Sincerely,

Josh Carples

First of all, for real, take the seven minutes to watch that Vox video. It’s very interesting. Pay special attention to the time period that most statues were put up. It’s telling. It really is.

And this brings another issue. In 2017, Alabama Gov. Kay Ivey signed the Alabama Memorial Preservation Act that protects statues and monuments that have been in place for 40 years or longer.

That act comes up in Remembering Anarcha as well. The statue of J. Marion Sims at the Alabama Capitol (seen at the top of this post) was erected in 1939 by the Alabama Medical Association, then called the “Medical Association of the State of Alabama,” which author J.C. Hallman (who appears in the film) says in a recent Montgomery Advertiser article, “which is cursed — though one wonders if this was once by design — by the acronym, MASA.”

So anywaaaaaay…

The bottom line is: the Civil War was about slavery.

“No! It was about states’ rights!” (um… states’ rights to own slaves.)

“But it was about economics!” (yeah, the economics of slavery.)

Here’s some reading material:

Five Myths about why the South seceded

And I encourage you to read some of the “Declarations of Immediate Causes” that the Southern state legislatures drew up and voted on. They list clearly their reasons for leaving the Union, and guess what they mention as a big ol’ primary reason – slavery.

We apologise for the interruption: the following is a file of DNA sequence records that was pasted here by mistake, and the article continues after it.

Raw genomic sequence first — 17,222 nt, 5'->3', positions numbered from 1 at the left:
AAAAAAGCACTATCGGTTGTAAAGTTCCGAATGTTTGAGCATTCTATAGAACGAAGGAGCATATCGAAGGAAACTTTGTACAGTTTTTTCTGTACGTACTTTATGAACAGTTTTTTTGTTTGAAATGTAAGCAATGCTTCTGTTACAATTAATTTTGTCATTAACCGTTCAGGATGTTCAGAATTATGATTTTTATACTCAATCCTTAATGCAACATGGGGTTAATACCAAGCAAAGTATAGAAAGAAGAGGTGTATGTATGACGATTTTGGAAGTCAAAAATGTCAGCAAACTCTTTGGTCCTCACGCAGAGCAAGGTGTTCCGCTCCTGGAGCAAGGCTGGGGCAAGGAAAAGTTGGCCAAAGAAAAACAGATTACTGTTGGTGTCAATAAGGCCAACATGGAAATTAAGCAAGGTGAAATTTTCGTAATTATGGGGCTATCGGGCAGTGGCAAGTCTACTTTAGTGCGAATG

Here’s Mississippi’s. “Our position is thoroughly identified with the institution of slavery –  the greatest material interest of the world.”

Here’s South Carolina’s. “But an increasing hostility on the part of the non-slaveholding States to the institution of slavery, has led to a disregard of their obligations, and the laws of the General Government have ceased to effect the objects of the Constitution.” 

(The word “slavery” comes up in other places as well in that one… oh, and South Carolina also has a statue of Sims on their statehouse grounds.)

But seriously, read them. Find the other states’ reasons for leaving. It’s their words, from their time period. It was about slavery.

Let’s stop – finally – promoting the “Lost Cause” bullshit that’s been fed to most of us Southerners from the time we were born. Let’s learn. Let’s evolve. Let’s stop with the Confederate monument participation trophies that glorify people who wanted to keep human beings enslaved.

Let’s learn from history and stop trying to rewrite it like we’ve seen done since the end of the Civil War.

One thought on “‘Memorials are not history’

  1. Pingback: Ignorance or hatred? | josh carples

Leave a Reply

Fill in your details below or click an icon to log in:

WordPress.com Logo

You are commenting using your WordPress.com account. Log Out /  Change )

Google photo

You are commenting using your Google account. Log Out /  Change )

Twitter picture

You are commenting using your Twitter account. Log Out /  Change )

Facebook photo

You are commenting using your Facebook account. Log Out /  Change )

Connecting to %s